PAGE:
Na iLululu – a review
6 October, 2014, 12:00 am
THE iTaukei drama Na iLululu (literal translation — The Handshake) depicts the life of an average iTaukei family trying to make ends meet on the income of a police officer with three young adults and an industrious mother who bakes and sells pies and grog to supplement the family income.
The drama consists of two acts with five scenes in each act. It takes the audience from Suva to the make-believe village of Navatudamu located in Navakasiroya in the northern part of the country.
The opening act is set in the family living room in Suva where Kalesi and Saverio are discussing plans to take their three children to her village for the first time in the practice of kau ni matanigone. Kalesi’s views on the significance of the occasion are quite clear.
She has raised Saverio’s two sons and a daughter and helped establish his family, so it was now time to reciprocate and strengthen relationships with her side of the family through the practice of kau ni matanigone.
The discussions quickly establish this is not going to be a cheap exercise, with a tabua or whale’s tooth now costing up to $1000 and the budget expected to increase quite significantly with the purchase of drums of kerosene and bales of material.
The three children will be draped in traditional masi as they participate in the ceremonial exchange, which is recognised as an added cost.
Saverio quickly reminds Kalesi that the money spent cannot compare with the value of what they are embarking on, as the strengthening of kinship relationships between the children and Kalesi’s people cannot be tagged with a price.
The couple openly discusses the assistance they expect from members of Saverio’s extended family overseas with an air of confidence about the extended family’s contribution to the occasion.
The remaining four scenes in the first act, focus on the family preparations for the visit and the three children who try to come to terms with the necessity of such an elaborate expensive ceremony.
Their reluctance to go and be part of the occasion gives rise to many discussions with their parents and their peers about the importance of maintaining traditional practices as a means of preserving one’s identity which is encompassed in connections to the vanua (land, people, custom).
Na iLululu touches on a myriad of issues faced by iTaukei families straddling two worlds in a humorous lighthearted manner with the cast performing their roles superbly under the guidance of director Larry Thomas.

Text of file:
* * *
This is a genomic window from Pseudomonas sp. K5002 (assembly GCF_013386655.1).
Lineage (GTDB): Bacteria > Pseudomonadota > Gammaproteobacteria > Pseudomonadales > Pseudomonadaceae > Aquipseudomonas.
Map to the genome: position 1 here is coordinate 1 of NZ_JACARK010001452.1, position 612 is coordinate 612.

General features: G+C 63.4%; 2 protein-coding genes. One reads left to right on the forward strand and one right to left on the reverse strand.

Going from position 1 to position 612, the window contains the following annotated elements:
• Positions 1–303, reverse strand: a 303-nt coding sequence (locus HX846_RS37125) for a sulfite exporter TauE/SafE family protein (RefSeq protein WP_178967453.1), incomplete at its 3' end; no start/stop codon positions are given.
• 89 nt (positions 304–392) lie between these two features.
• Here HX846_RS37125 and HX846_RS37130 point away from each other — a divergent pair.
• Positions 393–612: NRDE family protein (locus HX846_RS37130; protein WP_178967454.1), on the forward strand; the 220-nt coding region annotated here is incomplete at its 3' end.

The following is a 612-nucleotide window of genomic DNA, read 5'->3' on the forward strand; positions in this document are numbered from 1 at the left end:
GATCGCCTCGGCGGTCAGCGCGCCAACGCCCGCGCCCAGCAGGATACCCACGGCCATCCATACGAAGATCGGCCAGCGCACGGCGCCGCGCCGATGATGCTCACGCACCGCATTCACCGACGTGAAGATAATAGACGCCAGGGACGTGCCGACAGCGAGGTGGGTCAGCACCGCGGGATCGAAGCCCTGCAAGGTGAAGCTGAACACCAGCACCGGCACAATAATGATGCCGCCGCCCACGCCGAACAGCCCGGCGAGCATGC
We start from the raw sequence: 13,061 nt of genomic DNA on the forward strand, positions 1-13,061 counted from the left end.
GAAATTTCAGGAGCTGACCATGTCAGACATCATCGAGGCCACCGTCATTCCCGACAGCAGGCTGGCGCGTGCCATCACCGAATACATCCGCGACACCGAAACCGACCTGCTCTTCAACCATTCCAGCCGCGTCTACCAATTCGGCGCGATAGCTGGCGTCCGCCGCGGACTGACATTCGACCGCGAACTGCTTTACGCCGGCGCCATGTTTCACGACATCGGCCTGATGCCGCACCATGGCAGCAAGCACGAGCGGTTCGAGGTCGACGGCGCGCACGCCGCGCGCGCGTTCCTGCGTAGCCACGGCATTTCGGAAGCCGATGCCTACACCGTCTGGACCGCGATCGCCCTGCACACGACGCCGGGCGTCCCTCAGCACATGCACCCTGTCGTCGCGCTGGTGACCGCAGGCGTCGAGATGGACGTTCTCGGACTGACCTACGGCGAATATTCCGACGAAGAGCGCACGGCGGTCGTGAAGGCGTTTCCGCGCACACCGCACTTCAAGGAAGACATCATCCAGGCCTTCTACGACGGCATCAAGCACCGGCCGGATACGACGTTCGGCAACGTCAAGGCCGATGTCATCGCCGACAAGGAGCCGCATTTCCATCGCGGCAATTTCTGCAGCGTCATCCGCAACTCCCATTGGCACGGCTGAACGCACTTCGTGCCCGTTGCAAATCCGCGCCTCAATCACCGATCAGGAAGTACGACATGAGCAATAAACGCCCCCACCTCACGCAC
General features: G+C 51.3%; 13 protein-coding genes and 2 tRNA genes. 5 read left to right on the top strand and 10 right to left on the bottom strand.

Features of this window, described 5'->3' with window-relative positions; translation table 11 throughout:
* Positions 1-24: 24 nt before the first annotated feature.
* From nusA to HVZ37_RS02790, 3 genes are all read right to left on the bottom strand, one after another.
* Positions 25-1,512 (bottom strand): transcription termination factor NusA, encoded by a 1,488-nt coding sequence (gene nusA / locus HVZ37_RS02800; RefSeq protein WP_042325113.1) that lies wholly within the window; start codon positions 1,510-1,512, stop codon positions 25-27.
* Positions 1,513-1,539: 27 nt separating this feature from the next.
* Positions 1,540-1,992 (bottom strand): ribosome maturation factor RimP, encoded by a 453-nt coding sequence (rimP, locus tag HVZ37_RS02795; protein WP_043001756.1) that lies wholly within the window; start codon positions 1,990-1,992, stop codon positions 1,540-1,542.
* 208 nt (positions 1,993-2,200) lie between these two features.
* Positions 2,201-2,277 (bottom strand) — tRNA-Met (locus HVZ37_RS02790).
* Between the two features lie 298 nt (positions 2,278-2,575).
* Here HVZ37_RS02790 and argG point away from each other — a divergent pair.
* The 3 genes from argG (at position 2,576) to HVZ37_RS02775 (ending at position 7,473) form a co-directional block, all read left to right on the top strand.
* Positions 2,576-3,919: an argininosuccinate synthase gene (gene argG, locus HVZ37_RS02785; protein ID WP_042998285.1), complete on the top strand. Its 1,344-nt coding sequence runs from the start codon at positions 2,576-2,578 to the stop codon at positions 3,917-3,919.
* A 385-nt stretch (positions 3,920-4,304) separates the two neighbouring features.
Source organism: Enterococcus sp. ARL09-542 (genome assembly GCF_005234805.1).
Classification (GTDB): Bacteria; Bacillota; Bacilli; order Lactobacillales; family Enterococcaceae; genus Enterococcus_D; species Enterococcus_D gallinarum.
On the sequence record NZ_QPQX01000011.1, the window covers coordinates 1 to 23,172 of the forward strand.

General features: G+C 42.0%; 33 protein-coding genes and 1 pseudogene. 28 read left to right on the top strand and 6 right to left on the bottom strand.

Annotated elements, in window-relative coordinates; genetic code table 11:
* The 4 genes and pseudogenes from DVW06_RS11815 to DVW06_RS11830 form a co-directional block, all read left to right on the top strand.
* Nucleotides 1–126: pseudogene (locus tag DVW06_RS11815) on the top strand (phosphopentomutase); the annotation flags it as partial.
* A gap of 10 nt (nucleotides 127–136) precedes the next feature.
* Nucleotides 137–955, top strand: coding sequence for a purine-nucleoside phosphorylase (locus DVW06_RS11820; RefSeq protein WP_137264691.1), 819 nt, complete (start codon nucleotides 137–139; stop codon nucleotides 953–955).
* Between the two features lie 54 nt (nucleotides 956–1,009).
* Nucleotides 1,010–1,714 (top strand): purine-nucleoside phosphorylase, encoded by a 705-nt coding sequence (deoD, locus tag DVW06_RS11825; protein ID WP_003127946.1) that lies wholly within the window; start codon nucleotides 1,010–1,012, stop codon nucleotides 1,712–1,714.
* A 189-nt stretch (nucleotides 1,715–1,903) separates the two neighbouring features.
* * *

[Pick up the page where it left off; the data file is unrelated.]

The conflict faced by iTaukei Fijian youths growing up in the city and the traditional way of life is clearly reflected in the way the three children relate to their parents, friends and as siblings.
What is also clearly depicted is the influence of the internet, particularly the social media site, Facebook, on social relationships of young people growing up in urban centres.
Act Two opens in the village and one now gets a glimpse into the preparations taking place among Kalesi’s immediate family.
The women in the village including Kalesi’s mother, Bu Resina are putting the finishing touches to the mats and also discussing who the three children are expected to present their gifts to, in the ceremonial ilululu or handshake.
This is considered the most important aspect of the ceremony and is the culmination of months of preparation. The ilululu is carefully considered with children expected to present their gifts in order of importance to the highest-ranking family member.
Scene three opens to the much-anticipated day and the children come in to present their gifts to the extended family members but something goes terribly wrong. As the day comes to an end, it is clear that traditional protocol has been bypassed due to “outside” influences.
The implications as far as Kalesi is concerned are irreversible.
Na iLululu is a well-written simple stage production which covers extensive ground in two acts and 10 scenes.
The play highlights the shift taking place in the lives of iTaukei families the world over as they try to blend living in a Western society with all of its demands to maintain kinship ties and relationships through traditional practices such as kau ni matanigone.
The subtleties are clear for those who understand the dynamics of relationships within extended families and the audience is treated to an array of these subtleties interwoven into the more serious aspects of the drama.
The play, which opened this week at The Playhouse at Selbourne St in Suva is an initiative of the iTaukei Trust Fund Board with the support of the French Embassy and has been written by Larry Thomas and Dr Apolonia Tamata.
It is the second play in a trilogy that uses drama to promote language, culture and heritage with the first play Lakovi performed to sell out audiences in 2010.
Tickets are $10 and are on sale from the USP Book Centre, Veivueti House at Draiba and The Playhouse at Selbourne St with the shows expected to run until October 18th from 8pm.